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Taiwan to set up island's 1st turtle sanctuary.

TAIPEI, Oct. 17 Kyodo

Taiwan is set to open its first turtle sanctuary in the central part of the island next month, authorities said Thursday.

The Forestry Bureau said it has decided to set up the sanctuary to protect rare turtles and other species at the Feitsui Reservoir near the capital Taipei. If all goes smoothly, it is scheduled to be open as early as next month.

The planned sanctuary, around 1,300 hectares in size, is home to more than 400 animal species, including 30 endangered amphibians, reptiles, mammals and birds, the bureau said.

The move follows the seizure of 2,626 endangered turtles that were being smuggled to China in August, presumably to be consumed as food or traditional medicine or to be sold or re-exported as pets.

The 1,446 yellow-margined box turtles and 1,180 Asian yellow pond turtles -- both of which are listed by the International Union for Conservation of Nature on its red list of endangered species -- were found inside a container on a vessel in the southern port of Kaohsiung.

While some were found to have died or severely dehydrated, Wu Sheng-hai, a life sciences professor of National Chung Hsing University, told Kyodo News they are in good condition under his care.

After the turtle sanctuary opens next month, Wu said he might consider releasing them to the wild there, but there are other options available, as long as the habitats are forested areas below 1,000 meters in altitude.

Wu, however, declined to reveal the potential locations, fearing it might encourage poachers.

The mainland China population of the yellow-margined box turtle, a terrestrial species, is considered critically endangered due to habitat loss and over-collection, while the Taiwanese population has also declined in recent decades due to expansion of agricultural lands and illegal collecting.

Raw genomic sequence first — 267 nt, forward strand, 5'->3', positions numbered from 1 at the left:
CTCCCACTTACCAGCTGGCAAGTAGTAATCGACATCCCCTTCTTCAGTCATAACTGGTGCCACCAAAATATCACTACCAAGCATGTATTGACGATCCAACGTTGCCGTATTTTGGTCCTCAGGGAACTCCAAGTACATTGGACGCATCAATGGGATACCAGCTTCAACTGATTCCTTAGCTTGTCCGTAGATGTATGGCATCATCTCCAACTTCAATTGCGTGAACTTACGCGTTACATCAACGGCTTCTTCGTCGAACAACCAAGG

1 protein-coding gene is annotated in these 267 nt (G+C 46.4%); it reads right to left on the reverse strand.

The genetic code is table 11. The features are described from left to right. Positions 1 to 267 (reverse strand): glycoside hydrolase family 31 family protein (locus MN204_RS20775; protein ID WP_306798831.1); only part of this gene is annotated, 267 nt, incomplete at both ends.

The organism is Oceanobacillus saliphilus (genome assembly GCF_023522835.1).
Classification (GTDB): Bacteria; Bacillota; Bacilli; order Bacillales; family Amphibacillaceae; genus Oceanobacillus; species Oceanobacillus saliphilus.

The same species of box turtle is also found on Japan's southern islands of Iriomote and Ishigaki where they are listed as vulnerable, but are relatively well protected.

Wu said while one could find over 100 of these protected creatures in mountainous areas some 50 years ago on any given day, nowadays it would be less than five if one searched hard enough for them.

He welcomed the establishment of the sanctuary, but said the crux of the problem lies in lenient punishments for poachers and lack of conservation awareness among the general public.

"It takes only a few people to do great damage," he said. "And once they (threatened species) are gone, it's very difficult to get them back."
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Publication:Asian Economic News
Geographic Code:9TAIW
Date:Oct 21, 2013
Words:421
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